Wednesday, February 11, 2009

Personal Taxidermy


by Stuart Forsyth
Vanark Press 2007

Personal Taxidermy is an quirky Melbourne fairy tale in the form of a novel. It seems to be a first book written from start to finish with minimal planning, no revision and subjected to only a fleeting copy edit. Despite this or perhaps even because of it, it held me through to the conclusion. The rawness is oddly compelling, and that much roughage can only be good for you.

The story begins when a lost boy, Widmo, is discovered by a prostitute in a CBD alley. Having lost all memory of his past life, she takes him to stay in an old hotel with her. The story then follows the boy's attempts to discover who he really is. Unfortunately the plot only gets started several chapters into the book. It seems to take forever to get properly rolling and it's almost as if you have to push start it yourself. Widmo forever seems to be waking up in his room, walking out the door observing the hotel on the way, and then going to visit one of the supporting characters.  The characters are arranged like landmarks on a map, and none of them seem conerned that a twelve year old amnesic is walking the city without a guardian. Plotlines branch out everywhere and some of them seem to have been aborted mid-construction. The fish scale / biology lab episode is one of these, and it is never explained why Widmo choses to look for the bat-guy's ex-lover in an arbitrary brothel.

The book is sylistically variegated, moving from realism to frivolous excess and back again. The use of wild metaphors is particularly entertaining, for example a woman is described as being “lodged like chewing gum to the roof of my brain.” This contrasts with some quite poignant realistic passages, such as the beleagured prostitute taking heroin. The author also has a strange habit of finishing a chapter with a lavish description of something irrelevant, which eventually becomes mildly irritating. Free verse is even used (successfully) to convey some kind of inner voice or collective unconscious.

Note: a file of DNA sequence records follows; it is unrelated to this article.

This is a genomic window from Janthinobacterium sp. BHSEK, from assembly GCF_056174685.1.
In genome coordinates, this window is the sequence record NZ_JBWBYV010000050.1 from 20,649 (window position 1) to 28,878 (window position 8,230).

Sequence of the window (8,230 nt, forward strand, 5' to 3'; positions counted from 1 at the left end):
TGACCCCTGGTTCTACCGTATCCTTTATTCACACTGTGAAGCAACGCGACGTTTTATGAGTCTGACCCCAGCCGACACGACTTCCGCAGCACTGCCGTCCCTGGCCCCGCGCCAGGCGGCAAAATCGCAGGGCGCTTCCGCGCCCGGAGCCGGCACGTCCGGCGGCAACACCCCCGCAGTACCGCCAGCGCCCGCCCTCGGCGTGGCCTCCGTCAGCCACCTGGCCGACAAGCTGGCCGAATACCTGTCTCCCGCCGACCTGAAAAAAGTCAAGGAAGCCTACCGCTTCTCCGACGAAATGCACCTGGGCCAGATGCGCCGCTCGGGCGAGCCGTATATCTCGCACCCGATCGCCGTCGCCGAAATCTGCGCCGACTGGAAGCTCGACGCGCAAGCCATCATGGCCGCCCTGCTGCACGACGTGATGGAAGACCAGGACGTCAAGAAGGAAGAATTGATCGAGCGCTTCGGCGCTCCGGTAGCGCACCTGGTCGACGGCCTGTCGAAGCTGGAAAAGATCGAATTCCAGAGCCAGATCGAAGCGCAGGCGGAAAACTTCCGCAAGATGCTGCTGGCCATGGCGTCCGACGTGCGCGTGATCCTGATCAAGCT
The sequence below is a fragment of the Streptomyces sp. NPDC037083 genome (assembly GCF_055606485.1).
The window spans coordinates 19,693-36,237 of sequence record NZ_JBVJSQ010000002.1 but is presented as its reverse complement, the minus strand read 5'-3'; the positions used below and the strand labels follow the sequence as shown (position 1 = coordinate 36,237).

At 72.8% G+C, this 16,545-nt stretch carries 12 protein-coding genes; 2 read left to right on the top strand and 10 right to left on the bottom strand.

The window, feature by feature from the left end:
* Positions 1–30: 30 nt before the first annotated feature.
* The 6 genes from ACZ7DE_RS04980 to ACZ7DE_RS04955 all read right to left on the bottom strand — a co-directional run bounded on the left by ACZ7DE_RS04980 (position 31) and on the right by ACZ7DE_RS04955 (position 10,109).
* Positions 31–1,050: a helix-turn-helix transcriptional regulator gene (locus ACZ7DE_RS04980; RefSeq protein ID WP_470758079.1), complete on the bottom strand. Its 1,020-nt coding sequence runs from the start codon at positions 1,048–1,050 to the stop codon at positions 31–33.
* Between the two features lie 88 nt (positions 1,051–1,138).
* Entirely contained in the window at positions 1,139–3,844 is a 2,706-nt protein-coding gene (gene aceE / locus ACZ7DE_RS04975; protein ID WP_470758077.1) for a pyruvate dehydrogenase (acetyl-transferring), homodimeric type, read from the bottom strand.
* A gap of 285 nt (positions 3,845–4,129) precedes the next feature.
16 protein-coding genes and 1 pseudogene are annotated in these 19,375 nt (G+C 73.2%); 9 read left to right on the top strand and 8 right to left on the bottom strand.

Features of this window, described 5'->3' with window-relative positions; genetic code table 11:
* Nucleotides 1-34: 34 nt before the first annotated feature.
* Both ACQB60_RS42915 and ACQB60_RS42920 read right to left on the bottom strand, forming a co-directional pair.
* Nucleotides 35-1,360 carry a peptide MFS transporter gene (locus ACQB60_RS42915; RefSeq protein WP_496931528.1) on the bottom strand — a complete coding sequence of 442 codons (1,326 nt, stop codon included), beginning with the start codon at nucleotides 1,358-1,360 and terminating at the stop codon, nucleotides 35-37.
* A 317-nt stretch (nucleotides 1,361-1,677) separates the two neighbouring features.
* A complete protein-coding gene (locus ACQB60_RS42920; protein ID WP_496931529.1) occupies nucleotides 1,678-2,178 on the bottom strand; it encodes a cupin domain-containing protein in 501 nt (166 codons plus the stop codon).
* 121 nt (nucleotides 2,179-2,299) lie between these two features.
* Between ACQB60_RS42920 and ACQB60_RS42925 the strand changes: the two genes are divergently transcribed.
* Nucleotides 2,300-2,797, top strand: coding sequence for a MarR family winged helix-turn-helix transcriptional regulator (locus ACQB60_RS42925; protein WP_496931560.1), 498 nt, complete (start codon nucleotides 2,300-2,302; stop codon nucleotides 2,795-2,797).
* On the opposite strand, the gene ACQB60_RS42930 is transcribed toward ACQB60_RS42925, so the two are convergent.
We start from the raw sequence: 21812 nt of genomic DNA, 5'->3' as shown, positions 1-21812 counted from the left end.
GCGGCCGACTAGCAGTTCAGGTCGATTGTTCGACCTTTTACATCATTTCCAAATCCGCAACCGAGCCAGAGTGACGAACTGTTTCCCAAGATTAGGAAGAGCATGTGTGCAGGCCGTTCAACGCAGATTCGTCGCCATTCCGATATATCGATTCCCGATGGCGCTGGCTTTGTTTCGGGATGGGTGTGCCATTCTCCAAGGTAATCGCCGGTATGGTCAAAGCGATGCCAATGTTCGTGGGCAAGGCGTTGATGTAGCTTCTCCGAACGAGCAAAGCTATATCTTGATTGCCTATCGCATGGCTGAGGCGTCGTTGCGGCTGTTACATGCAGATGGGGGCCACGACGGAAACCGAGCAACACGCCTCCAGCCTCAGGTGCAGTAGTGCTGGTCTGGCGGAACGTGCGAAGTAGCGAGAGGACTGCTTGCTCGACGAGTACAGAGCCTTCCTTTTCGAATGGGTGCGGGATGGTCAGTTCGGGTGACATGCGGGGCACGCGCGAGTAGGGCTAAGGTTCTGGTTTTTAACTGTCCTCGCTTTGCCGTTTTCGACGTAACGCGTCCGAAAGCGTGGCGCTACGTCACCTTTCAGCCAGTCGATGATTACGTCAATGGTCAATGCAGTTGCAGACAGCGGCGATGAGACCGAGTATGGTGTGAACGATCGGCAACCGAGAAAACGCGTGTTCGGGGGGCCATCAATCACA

The plot becomes less important as the novel eventually blooms into surrealism, a presentation of the inexpressible.  Recurring motifs here are light and darkness, and the bewildering notion that shadows exist independently of their objects. There is even a hint of the supernatural, and the main ambiguities of the novel can probably be forgiven considering how strange it all becomes.

This is a good novel, but it could have been much better, had it reached the claws of a severe and merciless editor. There are several unnecessary switches of perspective between Natalie and Widmo in the first chapters, and later there are shifts between other characters as well. This makes for sloppy reading. Also annoying is the copy editing – the spelling is fine but far too often whole incorrect words have been left behind, i.e. “the” instead of “then”.

Perhaps too, Personal Taxidermy should have been cut down to size, leaving two thirds of it on the cutting room floor. If so it would have resembled the Little Prince, or a Brautigan-type fable such as In Watermelon Sugar. Hopefully the author (and publishing company) stick at it, because this is undoubtedly a good first effort. Three stars.


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